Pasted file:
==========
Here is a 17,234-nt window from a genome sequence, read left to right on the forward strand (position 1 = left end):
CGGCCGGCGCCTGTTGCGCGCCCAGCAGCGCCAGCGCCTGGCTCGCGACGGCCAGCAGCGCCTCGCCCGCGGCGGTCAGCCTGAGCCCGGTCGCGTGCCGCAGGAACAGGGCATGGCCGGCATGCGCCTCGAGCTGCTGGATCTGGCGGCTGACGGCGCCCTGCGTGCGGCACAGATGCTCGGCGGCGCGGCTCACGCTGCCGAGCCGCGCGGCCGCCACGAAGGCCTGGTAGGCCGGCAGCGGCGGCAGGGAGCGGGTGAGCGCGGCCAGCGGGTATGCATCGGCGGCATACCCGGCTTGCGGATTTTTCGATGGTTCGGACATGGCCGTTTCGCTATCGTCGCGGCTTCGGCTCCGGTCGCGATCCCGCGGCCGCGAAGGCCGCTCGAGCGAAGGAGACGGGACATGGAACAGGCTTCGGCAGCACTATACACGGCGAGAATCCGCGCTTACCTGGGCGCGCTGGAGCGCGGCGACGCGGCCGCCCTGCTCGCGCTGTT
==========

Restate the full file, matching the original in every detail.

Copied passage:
Here is a 17,234-nt window from a genome sequence, read left to right on the forward strand (position 1 = left end):
CGGCCGGCGCCTGTTGCGCGCCCAGCAGCGCCAGCGCCTGGCTCGCGACGGCCAGCAGCGCCTCGCCCGCGGCGGTCAGCCTGAGCCCGGTCGCGTGCCGCAGGAACAGGGCATGGCCGGCATGCGCCTCGAGCTGCTGGATCTGGCGGCTGACGGCGCCCTGCGTGCGGCACAGATGCTCGGCGGCGCGGCTCACGCTGCCGAGCCGCGCGGCCGCCACGAAGGCCTGGTAGGCCGGCAGCGGCGGCAGGGAGCGGGTGAGCGCGGCCAGCGGGTATGCATCGGCGGCATACCCGGCTTGCGGATTTTTCGATGGTTCGGACATGGCCGTTTCGCTATCGTCGCGGCTTCGGCTCCGGTCGCGATCCCGCGGCCGCGAAGGCCGCTCGAGCGAAGGAGACGGGACATGGAACAGGCTTCGGCAGCACTATACACGGCGAGAATCCGCGCTTACCTGGGCGCGCTGGAGCGCGGCGACGCGGCCGCCCTGCTCGCGCTGTT